This is a time-of-check to time-of-use bug because the state (accountBalance) is changed between the check (accountBalance() > 0) and the use withdrawMoney().

Classic Example

Wikipedia gives an excellent classical example of a Time of Check Time of Use bug. This example shows a race condition between multiple processes that allows an attacker to access a protected file without permission.

Victim
if (access("file", W_OK) != 0) {
   exit(1);
}

fd = open("file", O_WRONLY);
// Actuall writing over /etc/passwd
write(fd, buffer, sizeof(buffer));

Attacker


// After the access check
symlink("/etc/passwd", "file");
// Before the open, 
//  "file" -> password database

In this case, the vulnerable program intends to check if the user can write to a file using access and then if — and only if — the user has permission, it will open and write to the file.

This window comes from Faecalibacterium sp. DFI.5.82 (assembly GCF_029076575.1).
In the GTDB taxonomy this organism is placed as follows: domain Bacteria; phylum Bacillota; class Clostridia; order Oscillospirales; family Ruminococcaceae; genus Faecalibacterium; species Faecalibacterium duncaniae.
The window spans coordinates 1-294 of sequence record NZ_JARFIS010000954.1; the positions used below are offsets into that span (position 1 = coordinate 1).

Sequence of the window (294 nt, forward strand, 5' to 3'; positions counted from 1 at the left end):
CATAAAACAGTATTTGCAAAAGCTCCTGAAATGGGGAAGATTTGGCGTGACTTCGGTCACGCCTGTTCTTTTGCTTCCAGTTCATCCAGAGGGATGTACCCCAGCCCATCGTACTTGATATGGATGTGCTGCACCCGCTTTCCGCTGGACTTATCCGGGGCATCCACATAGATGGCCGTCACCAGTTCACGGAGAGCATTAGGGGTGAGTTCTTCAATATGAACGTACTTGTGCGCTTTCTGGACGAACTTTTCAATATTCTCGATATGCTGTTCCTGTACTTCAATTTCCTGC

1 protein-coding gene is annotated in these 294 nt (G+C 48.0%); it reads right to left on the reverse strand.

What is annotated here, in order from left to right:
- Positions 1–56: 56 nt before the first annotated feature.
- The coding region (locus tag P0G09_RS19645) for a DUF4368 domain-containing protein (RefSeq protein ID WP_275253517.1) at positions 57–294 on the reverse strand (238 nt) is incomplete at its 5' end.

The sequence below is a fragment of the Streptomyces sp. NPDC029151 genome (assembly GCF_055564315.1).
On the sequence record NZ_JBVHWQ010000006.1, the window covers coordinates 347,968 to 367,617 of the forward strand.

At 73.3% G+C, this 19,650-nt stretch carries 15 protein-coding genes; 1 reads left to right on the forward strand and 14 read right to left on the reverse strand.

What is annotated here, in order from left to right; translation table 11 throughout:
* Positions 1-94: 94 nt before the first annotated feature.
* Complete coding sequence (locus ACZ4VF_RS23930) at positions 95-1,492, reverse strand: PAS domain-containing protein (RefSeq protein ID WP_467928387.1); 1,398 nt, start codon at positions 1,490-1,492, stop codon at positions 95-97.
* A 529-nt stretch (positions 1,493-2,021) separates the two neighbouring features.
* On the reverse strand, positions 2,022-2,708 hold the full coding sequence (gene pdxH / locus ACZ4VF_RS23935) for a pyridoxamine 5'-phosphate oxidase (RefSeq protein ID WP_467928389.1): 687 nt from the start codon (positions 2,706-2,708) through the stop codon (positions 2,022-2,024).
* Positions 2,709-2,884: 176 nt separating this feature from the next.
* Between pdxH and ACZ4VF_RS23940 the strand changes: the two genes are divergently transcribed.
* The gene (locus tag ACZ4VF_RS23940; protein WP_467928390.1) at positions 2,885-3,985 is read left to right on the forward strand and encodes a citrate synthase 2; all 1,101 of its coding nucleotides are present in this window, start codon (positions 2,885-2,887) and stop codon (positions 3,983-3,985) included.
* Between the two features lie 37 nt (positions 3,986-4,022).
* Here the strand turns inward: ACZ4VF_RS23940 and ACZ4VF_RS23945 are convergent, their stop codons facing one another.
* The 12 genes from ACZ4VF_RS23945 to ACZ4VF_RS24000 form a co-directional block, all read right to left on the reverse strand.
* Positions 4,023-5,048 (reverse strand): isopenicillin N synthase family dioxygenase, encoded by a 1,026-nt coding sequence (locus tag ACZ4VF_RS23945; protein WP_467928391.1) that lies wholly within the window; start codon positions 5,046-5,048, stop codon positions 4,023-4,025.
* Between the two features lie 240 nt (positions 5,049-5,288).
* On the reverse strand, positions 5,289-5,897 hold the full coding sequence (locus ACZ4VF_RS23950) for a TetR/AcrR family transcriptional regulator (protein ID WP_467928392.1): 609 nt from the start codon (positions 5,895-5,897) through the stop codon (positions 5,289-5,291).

However, the permission check and the actual opening of the file are not atomic, making it possible for some other process to interleave the permission “check” and “use” of that permission.

An attacker may be able to change the file to point to something that the user does not have access to read, in this case /etc/passwd, but because the victim program has already succeeded the call to access, it continues and opens the file anyway.

Assuming file was initially a symlink to a file that the attacker created and has write access to, the chain of events leading to a vulnerability are:

  1. The victim program calls access to see if the attacker has write permission to file
  2. The access check succeeds because file currently points to the text file created by the attacker
  3. In another process, the attacker changes file to point to /etc/passwd which they do not have permission to write to
  4. The victim program calls open("file", O_WRONLY) and allows the attacker to write to /etc/passwd